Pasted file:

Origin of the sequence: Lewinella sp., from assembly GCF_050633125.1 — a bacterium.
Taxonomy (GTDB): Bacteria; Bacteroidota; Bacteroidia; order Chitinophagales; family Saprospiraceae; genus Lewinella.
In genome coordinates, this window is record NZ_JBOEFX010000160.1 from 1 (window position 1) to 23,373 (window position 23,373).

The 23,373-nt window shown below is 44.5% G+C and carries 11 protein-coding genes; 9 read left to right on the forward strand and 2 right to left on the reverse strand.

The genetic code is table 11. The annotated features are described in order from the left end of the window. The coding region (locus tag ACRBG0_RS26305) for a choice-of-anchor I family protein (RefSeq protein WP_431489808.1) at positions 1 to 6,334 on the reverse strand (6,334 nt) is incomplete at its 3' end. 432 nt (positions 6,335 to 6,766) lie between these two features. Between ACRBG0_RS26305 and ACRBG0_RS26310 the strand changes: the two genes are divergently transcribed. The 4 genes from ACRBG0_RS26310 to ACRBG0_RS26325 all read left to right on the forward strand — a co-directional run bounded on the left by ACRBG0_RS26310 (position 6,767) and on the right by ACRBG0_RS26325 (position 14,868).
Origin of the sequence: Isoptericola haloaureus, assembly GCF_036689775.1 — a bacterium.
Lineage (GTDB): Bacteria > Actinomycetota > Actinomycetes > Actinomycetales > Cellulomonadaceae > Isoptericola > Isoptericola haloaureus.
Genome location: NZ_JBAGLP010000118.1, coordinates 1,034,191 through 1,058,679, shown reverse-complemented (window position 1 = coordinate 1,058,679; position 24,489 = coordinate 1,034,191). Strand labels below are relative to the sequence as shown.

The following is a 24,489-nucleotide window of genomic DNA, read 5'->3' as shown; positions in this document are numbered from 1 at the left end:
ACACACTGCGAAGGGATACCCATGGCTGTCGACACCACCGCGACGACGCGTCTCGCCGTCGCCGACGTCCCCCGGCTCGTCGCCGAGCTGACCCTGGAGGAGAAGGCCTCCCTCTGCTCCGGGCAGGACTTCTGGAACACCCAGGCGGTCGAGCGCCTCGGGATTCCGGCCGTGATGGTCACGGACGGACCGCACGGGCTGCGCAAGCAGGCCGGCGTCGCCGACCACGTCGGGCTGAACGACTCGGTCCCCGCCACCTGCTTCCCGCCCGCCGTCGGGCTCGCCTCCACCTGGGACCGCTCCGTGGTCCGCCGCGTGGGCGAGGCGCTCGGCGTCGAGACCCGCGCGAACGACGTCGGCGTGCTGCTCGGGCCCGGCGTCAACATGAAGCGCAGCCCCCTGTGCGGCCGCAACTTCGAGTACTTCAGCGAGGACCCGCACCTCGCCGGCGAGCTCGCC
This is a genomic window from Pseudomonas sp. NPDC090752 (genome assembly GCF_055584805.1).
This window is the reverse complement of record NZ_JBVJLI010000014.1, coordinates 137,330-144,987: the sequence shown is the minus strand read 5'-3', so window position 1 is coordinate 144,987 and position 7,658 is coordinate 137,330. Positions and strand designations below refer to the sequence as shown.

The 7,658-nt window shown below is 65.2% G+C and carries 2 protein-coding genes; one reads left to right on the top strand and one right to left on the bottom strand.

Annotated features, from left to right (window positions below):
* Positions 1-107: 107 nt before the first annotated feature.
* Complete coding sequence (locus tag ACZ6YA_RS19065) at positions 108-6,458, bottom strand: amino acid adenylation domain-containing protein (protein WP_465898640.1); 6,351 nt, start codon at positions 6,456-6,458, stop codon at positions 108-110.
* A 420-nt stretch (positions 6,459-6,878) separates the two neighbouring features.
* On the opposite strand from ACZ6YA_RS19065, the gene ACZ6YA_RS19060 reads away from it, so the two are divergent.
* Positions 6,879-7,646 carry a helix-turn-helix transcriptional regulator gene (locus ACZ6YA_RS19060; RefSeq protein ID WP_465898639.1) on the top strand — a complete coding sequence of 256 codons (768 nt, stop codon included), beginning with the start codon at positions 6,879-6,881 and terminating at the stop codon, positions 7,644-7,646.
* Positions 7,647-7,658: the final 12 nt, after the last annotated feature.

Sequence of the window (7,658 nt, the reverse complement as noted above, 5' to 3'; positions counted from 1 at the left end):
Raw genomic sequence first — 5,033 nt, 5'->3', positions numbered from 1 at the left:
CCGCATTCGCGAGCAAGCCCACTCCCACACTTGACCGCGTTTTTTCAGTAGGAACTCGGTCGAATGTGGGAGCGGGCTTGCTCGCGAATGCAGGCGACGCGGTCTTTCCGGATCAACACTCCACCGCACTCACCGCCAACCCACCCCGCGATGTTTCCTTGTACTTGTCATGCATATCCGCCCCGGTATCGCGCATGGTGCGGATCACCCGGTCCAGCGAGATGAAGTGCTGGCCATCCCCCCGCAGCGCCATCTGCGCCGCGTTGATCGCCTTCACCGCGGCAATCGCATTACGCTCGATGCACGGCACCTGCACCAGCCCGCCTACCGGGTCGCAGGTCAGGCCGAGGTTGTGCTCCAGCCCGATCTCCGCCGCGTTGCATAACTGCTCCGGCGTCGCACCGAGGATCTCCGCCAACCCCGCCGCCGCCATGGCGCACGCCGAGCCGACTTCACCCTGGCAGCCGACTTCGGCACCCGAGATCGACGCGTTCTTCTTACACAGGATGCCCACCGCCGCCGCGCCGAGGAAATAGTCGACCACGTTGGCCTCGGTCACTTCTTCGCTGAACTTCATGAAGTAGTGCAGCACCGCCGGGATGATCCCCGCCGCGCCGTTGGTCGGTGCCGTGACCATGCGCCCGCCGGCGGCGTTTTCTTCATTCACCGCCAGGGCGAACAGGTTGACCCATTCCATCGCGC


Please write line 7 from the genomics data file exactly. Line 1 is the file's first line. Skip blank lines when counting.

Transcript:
Lineage (GTDB): Bacteria > Actinomycetota > Actinomycetes > Actinomycetales > Cellulomonadaceae > Isoptericola > Isoptericola haloaureus.